Edited to correct an “alternative fact” in one of our photos.
There were several new offerings at the Dave Smith Instruments booth this year. The most prominent was the new REV 2 polyphonic analog synthesizer.
The REV 2 is billed as a successor to the Prophet ’08, and features an architecture with two DCOs and two Curtis filters, along with numerous other features. It also has a built-in step sequencer. It plays very nicely and has a powerful sound, though perhaps not quite as “luscious” as the Prophet 12 that I regularly use in my own music. I expect the REV 2 will be quite popular.
Last year, DSI introduced the OB-6, a collaboration between Dave Smith and Tom Oberheim that features an Oberheim SEM sound engine. This year they have a tabletop module version of this instrument.
CORRECTION: This is a Prophet 6 tabletop, not an OB-6. There is, however an OB-6 tabletop module.
It has the same engine and a large array of front panel controls that make it a less expensive addition for someone who wanted the OB-6 synth but doesn’t need yet another keyboard.
Dave Smith also had another new collaboration, this time with Pioneer DJ. They introduced two new instruments: the TORAIZ SP-16 DJ workstation and the TORAIZ AS-1 mono synth.
The SP-16 is a sampler workstation with multiple voices and facilities for loops, triggers, and other features one expects from a beat-oriented tabletop synth, but also filters from the Sequential Prophet 6. THE AS-1 is purely a synth, featuring an architecture similar to a single voice of the Prophet 6. As such, the AS-1 is practical way to add the Prophet 6 sound to a larger setup.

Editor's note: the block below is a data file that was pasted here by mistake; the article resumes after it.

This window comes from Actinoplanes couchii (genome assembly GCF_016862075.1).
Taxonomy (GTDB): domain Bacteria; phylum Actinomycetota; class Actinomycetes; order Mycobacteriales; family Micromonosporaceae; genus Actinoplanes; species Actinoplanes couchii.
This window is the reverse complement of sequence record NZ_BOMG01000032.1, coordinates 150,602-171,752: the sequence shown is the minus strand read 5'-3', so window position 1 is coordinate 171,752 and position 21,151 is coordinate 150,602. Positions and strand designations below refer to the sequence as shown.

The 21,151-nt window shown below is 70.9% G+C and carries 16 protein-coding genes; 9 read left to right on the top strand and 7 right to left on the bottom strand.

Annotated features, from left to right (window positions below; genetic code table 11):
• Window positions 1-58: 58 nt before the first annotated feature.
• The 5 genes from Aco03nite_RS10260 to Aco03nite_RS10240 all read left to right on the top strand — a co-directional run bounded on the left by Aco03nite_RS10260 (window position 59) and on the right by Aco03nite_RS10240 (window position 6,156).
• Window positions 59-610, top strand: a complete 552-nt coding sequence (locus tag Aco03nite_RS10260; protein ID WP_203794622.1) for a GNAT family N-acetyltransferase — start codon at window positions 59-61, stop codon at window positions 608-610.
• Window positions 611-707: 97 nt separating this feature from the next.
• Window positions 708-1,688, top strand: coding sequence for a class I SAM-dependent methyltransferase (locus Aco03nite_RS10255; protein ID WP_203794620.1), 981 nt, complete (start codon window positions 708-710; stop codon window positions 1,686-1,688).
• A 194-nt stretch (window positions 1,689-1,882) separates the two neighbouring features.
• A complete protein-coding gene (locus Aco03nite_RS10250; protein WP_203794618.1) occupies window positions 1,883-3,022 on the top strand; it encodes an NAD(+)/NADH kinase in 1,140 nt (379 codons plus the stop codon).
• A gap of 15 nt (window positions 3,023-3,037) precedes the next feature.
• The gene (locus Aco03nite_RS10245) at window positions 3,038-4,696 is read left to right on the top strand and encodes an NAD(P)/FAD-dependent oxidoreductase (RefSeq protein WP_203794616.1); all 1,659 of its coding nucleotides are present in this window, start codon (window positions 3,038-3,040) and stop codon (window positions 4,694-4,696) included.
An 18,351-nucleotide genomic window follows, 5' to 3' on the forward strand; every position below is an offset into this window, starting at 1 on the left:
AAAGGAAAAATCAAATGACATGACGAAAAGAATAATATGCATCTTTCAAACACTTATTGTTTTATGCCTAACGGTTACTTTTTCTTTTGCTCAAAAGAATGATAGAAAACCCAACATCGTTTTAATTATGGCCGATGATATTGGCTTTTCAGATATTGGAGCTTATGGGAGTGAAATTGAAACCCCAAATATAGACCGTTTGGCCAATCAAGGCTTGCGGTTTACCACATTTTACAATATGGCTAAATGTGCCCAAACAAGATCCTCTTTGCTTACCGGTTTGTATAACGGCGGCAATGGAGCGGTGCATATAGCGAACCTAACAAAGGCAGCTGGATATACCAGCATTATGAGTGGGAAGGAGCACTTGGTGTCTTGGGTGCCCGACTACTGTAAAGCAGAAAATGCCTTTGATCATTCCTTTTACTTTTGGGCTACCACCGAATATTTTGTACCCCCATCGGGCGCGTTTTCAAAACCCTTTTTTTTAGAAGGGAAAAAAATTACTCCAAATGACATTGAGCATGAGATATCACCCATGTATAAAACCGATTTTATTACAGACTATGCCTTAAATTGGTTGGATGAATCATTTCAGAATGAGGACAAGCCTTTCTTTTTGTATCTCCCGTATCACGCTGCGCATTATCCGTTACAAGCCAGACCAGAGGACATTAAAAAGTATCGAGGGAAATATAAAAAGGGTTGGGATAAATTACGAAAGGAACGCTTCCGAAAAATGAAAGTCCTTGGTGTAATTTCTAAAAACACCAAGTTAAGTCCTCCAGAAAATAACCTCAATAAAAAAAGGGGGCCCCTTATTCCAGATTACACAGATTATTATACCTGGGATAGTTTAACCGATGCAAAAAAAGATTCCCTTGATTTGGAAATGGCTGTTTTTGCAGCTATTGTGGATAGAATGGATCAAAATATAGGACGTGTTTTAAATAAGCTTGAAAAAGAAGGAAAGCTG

As always, we look forward to seeing and hearing more of these new instruments from Dave Smith.
Following up on our experience with the OB-6 as Dave Smith Instruments, I wandered over to Tom Oberheim’s own both. Under the official name of Marion Systems or “TomOberheim.com, he has released a series of remakes of of his classic synthesizers. The flagship of these instruments is the Two-Voice Pro.
It is a dual voice analog synth powered by two SEM modules, along with a built-in sequencer and a series of 56 CV inputs for controlling most features of the voices and overall synth. Playing it felt more like a vintage Oberheim instrument than the OB-6, which is very contemporary. As such, it is a bit more spartan, but it looks and sounds like a true Oberheim synth from the past.
There are also individual tabletop versions of the SEM, as well as two new Eurorack modules, most notably the SEM Plus.
The SEM Plus is an entire Oberheim SEM voice as a module. It would be useful entry point into a larger and crazier modular system, a good partner for a Moog Mother 32.
Tom Oberheim himself had returned to his booth when I visited, so I got a second chance to talk with him – he is very approachable and generous with his time. We did talk about our respective musical interests, especially our shared fondness and inspiration from the jazz fusion greats of the 1970s like Herbie Hancock. As I return to that sort of music, I hope to apply some of Oberheim’s technologies to the project.
This year, Tom Oberheim joined his fellow giants in the synthesizer world Dave Smith, Don Buchla, and Roger Linn at NAMM. He has rereleased the classic SEM synthesizer and introduced a new Eurorack module based on the SEM.
The EuroModule SEM is a single voice of the standalone synthesizer. It has two VCOs, a VCF, two envelopes, LFO, and VCA. It’s pretty much an entire instrument in one, and it takes up quite a bit of space in a modular system. Where I could see it being of particular use in this environment route external CV into it.
The Tom Oberheim booth (under the name of his company Marion Systems) was a family affair, and indeed the entire Oberheim family was extremely welcoming and friendly.
The SEM module as well as a separate Phaser module are expected to be released later this year.